Francesca Gavin talks to the curators of Tate's contentious contemporary art event to find out more about its four contenders
The Tate’s annual Turner Prize has been fundamental in bringing contemporary art to a wider public since its launch in 1984. This year’s four nominees are sure to create an exhibition brimming with intelligence and inspiration. Here’s why...
The Pop Progressive (above)
Playful and punchy, Anthea Hamilton’s sculptures and graphic works have a joyfulness and madness which makes her one of the most accessible artists in this year’s shortlist. Her solo show at New York’s SculptureCenter New York, Lichen! Libido! Chastity!, garnered her the nomination for the Turner Prize, but she has been a strong figure on the British art scene for years. This is work brimming with humour and bounce yet with a serious rigour. “Huge amounts of research go into these works which are often abundant and joyous,” notes Tate curator Linsey Young. “I’ll also always be thankful to her for introducing me to the image of a young Karl Lagerfeld in lycra.”
Helen Marten is the youngest artist in this year’s list of nominees and has had a phenomenal rise to attention with solo shows at the Palais de Tokyo, Chisenhale Gallery and the Kunsthalle Zurich. Her increasingly interesting hypermodern work, shown most recently at the 56th Venice Biennale and New York’s Greene Naftali gallery, melds sculpture, painting, screen-printed graphics, neon, video, the found and the handmade. “Marten asks us to step outside of our comfort zone, to slow down, and to spend time looking at and piecing together her myriad visual clues,” Tate curator Laura Smith says, adding, “As Flannery O’Connor once said: ‘the longer you look at one object, the more of the world you see in it.’”
The Conceptual Sculptor
There is something rough and wild about much of Michael Dean’s work, but behind it is a strong conceptual depth to these concrete, steel, sand and rusty metal pieces that grow out of his writing. “He translates his words into a typeface of his own design, which he then makes moulds and casts of, allowing him to distort and abstract language to his own ends,” Tate’s Laura Smith explains. The pieces he showed at De Appel and South London Gallery explored ideas around poverty, elitism and education. “Dean’s alphabet forms are almost human-like in their scale and shape, implicating the body of the viewer as they move around his figures.”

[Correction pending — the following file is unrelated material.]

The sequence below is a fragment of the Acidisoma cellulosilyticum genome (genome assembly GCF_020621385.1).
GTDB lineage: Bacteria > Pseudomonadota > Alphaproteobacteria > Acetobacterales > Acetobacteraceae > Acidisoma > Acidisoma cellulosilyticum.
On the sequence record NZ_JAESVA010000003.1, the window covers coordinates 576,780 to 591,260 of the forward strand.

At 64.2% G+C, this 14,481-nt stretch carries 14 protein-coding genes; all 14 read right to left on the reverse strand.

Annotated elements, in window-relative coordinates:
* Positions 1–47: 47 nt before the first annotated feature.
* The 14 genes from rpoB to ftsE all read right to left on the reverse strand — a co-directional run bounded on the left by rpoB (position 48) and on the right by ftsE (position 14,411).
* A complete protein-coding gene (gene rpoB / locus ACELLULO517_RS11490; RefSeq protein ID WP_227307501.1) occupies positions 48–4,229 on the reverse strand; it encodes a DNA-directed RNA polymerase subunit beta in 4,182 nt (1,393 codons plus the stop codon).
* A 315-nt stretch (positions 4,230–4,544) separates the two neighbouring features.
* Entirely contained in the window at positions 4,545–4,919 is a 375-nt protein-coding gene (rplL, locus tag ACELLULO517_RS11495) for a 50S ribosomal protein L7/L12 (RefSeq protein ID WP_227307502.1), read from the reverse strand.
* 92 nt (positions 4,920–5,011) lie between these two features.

The Photographic Pioneer
Nominated for her show Lapses in Thinking By the Person I am at CCA Wattis in San Francisco, Josephine Pryde’s recent photographic works often explores our relationship to the screen. Much of her work plays into a fragmentation of the body – whether that is hand gestures or close-ups. “She engages with found objects and sculpture as a counterpoint to ‘straight’ photography,” observes Tate's Lindsey Young. “Josephine poses questions about the way in which we navigate the world but she never imposes a position on us, something about this stance is for me very reflective of the world we live in where we are so saturated with information and opinions on all sorts of devices and channels.” Instead, we are left with the ambivalent seduction of her images.
The Turner Prize 2016 exhibition runs from September 27, 2016 to January 2, 2017 at Tate Britain, London. The winner will be announced in December at an awards ceremony live on the BBC, the new broadcast partner for the prize.